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Marine Sciences Investigations in Support of Level-of-Treatment Decisions for Municipal Wastewater Discharges in Puerto Rico

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The Puerto Rico Aqueduct and Sewer Authority (PRASA) currently has National Pollutant Discharge Elimination System (NPDES) permits that incorporate relaxation (waiver) of BOD and TSS secondary treatment requirements for six of its regional wastewater treatment plants. The waivers are available under Section 301(h) of the Clean Water Act. Maintaining the waivers requires, in part, continuing and detailed evaluation and documentation of effluent quality and the effect of the discharges on the marine environment.

Monitoring has included effluent quality, receiving water quality, sediment quality, fish tissue bioaccumulation, and community-level monitoring to compare fish, benthic invertebrate, and phytoplankton communities found within ocean outfall mixing zones with those at control sites to assess whether "balanced indigenous populations" are being maintained. Physical oceanographic monitoring has assessed ambient current velocity and direction, water column stratification, and effluent plume diffusion and dispersion. In a separate related study, it was found that a high definition fathometer could be used to identify the real-time location of the effluent plumes. The intent is to use this new methodology to better define and focus the water quality sampling and at the same time, reduce the overall cost of the monitoring program.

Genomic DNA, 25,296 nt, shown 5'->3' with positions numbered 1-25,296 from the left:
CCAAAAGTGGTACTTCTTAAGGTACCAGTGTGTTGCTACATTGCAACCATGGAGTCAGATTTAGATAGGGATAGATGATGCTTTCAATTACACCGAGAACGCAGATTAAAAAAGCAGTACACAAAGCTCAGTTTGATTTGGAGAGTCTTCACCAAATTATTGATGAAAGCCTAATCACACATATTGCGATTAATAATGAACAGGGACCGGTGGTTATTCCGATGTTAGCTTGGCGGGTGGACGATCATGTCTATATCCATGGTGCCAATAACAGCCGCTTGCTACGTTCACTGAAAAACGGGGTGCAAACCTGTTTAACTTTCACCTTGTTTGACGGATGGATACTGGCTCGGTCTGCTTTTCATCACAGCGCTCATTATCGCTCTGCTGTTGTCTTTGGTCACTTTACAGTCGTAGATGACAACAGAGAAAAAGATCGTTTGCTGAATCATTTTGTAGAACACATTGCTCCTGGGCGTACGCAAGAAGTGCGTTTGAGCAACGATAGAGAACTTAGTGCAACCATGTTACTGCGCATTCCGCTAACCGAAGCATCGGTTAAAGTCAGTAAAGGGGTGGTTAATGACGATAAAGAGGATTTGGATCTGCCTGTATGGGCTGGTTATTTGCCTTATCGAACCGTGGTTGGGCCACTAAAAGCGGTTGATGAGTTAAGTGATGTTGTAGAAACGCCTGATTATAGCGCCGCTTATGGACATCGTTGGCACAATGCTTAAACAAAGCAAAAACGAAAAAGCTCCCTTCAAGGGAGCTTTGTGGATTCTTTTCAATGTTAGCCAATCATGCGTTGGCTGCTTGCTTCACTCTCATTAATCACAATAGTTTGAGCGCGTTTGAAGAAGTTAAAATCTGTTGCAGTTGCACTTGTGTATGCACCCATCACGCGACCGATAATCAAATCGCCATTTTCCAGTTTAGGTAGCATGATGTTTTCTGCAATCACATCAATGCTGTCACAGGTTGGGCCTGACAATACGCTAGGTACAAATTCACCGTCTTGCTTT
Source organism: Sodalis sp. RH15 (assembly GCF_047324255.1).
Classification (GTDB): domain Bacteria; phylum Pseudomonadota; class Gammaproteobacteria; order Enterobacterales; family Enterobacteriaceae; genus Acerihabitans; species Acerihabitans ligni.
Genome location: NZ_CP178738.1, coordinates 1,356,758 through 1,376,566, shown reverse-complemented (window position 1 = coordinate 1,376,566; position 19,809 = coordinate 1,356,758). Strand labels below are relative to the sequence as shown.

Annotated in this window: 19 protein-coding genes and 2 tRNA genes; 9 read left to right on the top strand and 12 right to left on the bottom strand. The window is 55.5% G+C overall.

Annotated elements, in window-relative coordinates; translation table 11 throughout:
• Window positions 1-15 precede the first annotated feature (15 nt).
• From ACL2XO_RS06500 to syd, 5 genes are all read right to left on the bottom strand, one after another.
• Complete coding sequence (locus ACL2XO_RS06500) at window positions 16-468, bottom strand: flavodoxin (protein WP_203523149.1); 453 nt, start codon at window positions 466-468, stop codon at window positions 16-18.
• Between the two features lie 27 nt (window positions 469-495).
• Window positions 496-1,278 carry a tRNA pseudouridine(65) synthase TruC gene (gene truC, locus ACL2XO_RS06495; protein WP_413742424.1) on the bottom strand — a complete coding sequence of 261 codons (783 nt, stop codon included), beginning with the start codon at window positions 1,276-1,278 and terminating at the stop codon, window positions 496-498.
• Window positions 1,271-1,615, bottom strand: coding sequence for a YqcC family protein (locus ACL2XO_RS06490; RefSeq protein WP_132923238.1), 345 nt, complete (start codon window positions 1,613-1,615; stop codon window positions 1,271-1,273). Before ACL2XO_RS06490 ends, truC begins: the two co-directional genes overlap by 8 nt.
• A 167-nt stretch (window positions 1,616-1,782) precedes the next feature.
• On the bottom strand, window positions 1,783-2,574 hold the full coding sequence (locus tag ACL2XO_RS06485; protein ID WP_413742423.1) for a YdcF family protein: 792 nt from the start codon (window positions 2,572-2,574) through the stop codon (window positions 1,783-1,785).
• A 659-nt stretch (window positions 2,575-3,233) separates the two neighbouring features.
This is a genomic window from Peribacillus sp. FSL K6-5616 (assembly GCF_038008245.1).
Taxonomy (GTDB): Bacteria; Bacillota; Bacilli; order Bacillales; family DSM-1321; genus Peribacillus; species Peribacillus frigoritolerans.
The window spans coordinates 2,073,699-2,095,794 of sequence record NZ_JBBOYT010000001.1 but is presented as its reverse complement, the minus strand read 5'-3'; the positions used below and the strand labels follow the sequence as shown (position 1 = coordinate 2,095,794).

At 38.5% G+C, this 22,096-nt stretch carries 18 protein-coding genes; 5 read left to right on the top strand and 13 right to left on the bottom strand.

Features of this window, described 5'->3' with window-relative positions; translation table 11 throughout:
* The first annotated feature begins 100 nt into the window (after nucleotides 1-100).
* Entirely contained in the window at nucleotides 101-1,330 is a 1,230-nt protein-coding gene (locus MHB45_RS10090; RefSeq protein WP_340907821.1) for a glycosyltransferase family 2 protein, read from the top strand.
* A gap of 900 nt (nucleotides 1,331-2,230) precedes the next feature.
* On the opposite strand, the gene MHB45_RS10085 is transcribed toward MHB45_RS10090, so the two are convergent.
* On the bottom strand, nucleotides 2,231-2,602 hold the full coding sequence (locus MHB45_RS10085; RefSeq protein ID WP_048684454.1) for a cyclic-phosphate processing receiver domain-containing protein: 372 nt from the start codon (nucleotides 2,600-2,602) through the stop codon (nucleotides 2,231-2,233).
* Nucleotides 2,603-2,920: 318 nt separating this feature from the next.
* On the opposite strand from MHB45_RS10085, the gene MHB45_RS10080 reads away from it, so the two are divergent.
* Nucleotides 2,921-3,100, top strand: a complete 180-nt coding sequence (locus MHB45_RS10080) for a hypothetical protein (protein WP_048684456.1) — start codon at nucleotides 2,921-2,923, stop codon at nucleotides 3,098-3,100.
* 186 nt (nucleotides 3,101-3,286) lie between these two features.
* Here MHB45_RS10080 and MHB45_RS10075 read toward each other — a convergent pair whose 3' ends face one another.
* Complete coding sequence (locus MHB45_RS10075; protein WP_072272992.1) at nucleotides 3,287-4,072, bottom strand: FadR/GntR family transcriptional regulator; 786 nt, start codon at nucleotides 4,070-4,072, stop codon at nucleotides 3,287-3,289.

None of the studies have indicated adverse effects on the marine environment as a result of the advanced primary discharges. PRASA is currently resubmitting NPDES and 301(h) waiver applications for three of the facilities as their current NPDES permit terms expire. EPA has already announced its intent to maintain the waivers for each of the other three facilities, stating that "... the current level of treatment... is protecting the environment and public health." This presentation summarizes the treatment plant and receiving water data upon which the EPA conclusions were based.


Document Type: Research Article


Publication date: October 1, 2007

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